Without getting into proprietary areas, I can say that, for the most part, our budgets have grown over the past 6 months – and have done so relative to the increased interest online education has experienced during that timeframe.
What does your remote workplace collaboration technology suite look like?
We use Slack for internal instant communication and socialization, message board functionality and instant video conferencing. The marketing team also utilizes Trello for cross-team project management and Atlassian’s wiki for knowledge sharing. Additionally, we use the Google suite to collaborate on individual documents.
Online Education platforms are one of the leading adoption centers of Video and AI assistant tools. What are your predictions for the future of online education built on these two advancing technologies?
It won’t happen right away, but virtual reality (VR) has big potential to bring the classroom experience to people everywhere. I’m sure you can imagine plenty of really amazing applications to create a more immersive educational experience than 2D video case studies and two-way video currently provide. Adaptive learning has also been an emerging trend in online education for a while now. This could be bolstered by AI — customizing learning to each student based on weaknesses they’ve demonstrated in their coursework vs. strengths. This could create an extremely personalized learning experience for students and consequently improve educational outcomes.
What is a unique digital marketing campaign that inspired you?
Wow, it’s difficult to pick just one. Our industry, like many others, has faced such tremendous challenges this past year in the face of COVID-19. Many of my colleagues who sit in university marketing departments had to deal with significant change in such a short time — from finding their entire library of images to be inappropriate (No masks! Students are not social distancing!), to changing admissions requirements (goodbye GMAT!), to knowing everything they decided about their campaigns yesterday may change tomorrow based on updated university decisions and policies. I don’t think there’s any individual campaign that inspired me as much as the people working day-by-day in university marketing departments and making it work! Our online community groups have been such collaborative spaces and everyone has been helping each other out. It’s been really amazing to see.
What is a piece of advice you have for all young female marketing professionals?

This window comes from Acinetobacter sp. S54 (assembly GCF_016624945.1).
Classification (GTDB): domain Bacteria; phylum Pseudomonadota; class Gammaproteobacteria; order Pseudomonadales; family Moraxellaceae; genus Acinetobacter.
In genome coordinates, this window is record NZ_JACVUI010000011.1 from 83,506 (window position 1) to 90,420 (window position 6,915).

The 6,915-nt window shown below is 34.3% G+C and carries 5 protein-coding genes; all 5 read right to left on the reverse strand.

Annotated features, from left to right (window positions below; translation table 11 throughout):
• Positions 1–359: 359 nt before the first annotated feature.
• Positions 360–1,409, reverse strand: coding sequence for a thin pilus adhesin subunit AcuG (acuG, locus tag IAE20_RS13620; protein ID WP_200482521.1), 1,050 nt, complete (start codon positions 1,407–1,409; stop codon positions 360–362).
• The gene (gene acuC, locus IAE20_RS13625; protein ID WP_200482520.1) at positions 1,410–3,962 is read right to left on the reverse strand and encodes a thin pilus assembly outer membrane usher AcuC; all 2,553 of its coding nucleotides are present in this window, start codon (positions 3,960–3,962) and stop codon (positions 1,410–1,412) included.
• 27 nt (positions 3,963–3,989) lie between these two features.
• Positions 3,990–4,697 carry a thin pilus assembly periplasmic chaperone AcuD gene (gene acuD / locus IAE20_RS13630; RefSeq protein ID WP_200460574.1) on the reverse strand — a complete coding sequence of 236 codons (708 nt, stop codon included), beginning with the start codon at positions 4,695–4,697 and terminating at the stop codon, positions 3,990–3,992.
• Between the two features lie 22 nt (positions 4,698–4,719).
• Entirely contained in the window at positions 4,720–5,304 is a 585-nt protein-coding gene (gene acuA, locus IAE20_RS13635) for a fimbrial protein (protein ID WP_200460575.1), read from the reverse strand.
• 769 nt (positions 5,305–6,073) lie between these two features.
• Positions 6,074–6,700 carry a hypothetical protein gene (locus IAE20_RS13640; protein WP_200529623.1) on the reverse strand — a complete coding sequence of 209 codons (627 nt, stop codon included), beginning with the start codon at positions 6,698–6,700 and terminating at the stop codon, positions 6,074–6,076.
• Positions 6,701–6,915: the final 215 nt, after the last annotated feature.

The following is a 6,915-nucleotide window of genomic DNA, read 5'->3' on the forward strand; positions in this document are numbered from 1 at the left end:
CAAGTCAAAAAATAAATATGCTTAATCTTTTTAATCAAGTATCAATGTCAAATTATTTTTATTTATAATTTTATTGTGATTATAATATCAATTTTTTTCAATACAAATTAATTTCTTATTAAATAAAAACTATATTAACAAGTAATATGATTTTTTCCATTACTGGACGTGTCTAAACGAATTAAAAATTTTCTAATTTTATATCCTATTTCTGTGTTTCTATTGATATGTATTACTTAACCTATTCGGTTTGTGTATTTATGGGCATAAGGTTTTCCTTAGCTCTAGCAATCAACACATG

I think my advice is applicable to any marketing professional regardless of gender identity. I’d say, even if you find yourself in a specialized role — research, paid search, SEO, social media, branding, design, content development, traditional media buying, whatever it may be — never forget your place in the full marketing picture. It’s important to understand how your specialization is impacted by and can impact others. You are part of an integrated system that works best when the puzzle pieces fit together. Work to knock down silos by avoiding staying inside one yourself. Look outside of your role, and you might find something that you can contribute to others outside of your discipline and vice versa.
Is there a person in the marketing space whose answers you would like to see here? If so, share their name.
Tim LeCroix – Director, Global Business Insights and Strategy at University of Chicago
Thank you, Andrea! That was fun and hope to see you back on MarTech Series soon.
With nearly 20 years of marketing experience, Andrea serves as the Executive Vice President of Marketing of All Campus, bringing extensive digital, traditional and academic strategy expertise to the All Campus team. Her previous role as Director of Marketing at Kaplan University has established Andrea as a metrics-driven supervisor for creative, research, and student recruitment. Andrea’s role guarantees consistent targeting, branding, and communication from client to third party vendors and agencies, keeping the marketing and admissions team abreast of competitor and environmental impact and niche opportunities.
As a manager to the content and research team and partner to creative and search engine staff, she nurtures projects and campaigns from start to finish with the goal to exceed program objectives, increase student engagement, and introduce new media practices. Andrea graduated with honors from Miami University (Ohio) with a Bachelor of Science in Business and a concentration in Marketing.
With nearly 30 years of experience as a digital marketing and creative agency, All Campus partners with leading, traditional institutions of higher education to expand online enrollment. We provide the up-front marketing investment, expertise, and service level required for success.
We don’t believe that design templates, pre-packaged solutions, and mechanical, uniform methods can possibly account for the unique voice and target of our clients and their programs. Everything we build for our partners – whether a marketing strategy or a focused, one-of-a-kind design – is an original creation designed to suit their specific needs and goals.
Guided by our experience interacting with students from a wide variety of fields and backgrounds, we create a customized, specialized service offering to capture any audience. Each of these solutions is shaped by hard data and proven results, creating the effective blend of science and creativity that characterizes everything we do.